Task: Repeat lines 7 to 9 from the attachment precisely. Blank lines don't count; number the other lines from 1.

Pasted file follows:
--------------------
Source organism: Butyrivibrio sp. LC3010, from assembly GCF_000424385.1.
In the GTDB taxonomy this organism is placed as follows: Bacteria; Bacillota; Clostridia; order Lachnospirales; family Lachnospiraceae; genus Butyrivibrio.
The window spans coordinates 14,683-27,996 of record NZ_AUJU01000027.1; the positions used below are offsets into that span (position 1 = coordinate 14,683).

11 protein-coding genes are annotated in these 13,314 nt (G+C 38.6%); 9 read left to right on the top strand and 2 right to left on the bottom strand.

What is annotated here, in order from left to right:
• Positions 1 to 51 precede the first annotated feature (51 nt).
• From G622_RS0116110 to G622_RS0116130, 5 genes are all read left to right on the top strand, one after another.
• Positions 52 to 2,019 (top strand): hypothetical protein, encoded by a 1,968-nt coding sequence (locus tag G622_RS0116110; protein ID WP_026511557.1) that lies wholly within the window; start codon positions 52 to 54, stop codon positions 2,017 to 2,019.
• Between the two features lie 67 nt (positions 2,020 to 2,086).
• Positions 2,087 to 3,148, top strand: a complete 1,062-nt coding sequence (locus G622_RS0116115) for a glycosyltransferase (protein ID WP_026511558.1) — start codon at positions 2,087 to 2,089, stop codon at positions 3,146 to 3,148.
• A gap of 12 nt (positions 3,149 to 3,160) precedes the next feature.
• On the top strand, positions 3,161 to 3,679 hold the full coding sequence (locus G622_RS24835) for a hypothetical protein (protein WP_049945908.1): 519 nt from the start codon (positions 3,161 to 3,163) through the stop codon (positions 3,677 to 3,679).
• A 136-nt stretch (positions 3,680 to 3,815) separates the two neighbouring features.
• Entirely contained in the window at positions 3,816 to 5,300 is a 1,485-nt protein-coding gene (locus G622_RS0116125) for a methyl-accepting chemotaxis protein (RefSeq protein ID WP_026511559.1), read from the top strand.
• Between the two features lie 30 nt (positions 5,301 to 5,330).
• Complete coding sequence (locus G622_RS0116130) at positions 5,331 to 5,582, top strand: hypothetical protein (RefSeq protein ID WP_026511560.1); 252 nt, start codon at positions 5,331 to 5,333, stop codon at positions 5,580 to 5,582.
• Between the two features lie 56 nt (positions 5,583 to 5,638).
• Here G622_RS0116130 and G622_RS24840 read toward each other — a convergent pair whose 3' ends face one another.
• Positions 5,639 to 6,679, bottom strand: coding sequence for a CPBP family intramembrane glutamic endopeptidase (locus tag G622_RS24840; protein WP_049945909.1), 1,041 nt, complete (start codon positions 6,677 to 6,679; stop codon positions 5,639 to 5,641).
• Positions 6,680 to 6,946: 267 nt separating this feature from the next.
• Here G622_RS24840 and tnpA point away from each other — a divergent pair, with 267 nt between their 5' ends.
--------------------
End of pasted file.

• From G622_RS0116110 to G622_RS0116130, 5 genes are all read left to right on the top strand, one after another.
• Positions 52 to 2,019 (top strand): hypothetical protein, encoded by a 1,968-nt coding sequence (locus tag G622_RS0116110; protein ID WP_026511557.1) that lies wholly within the window; start codon positions 52 to 54, stop codon positions 2,017 to 2,019.
• Between the two features lie 67 nt (positions 2,020 to 2,086).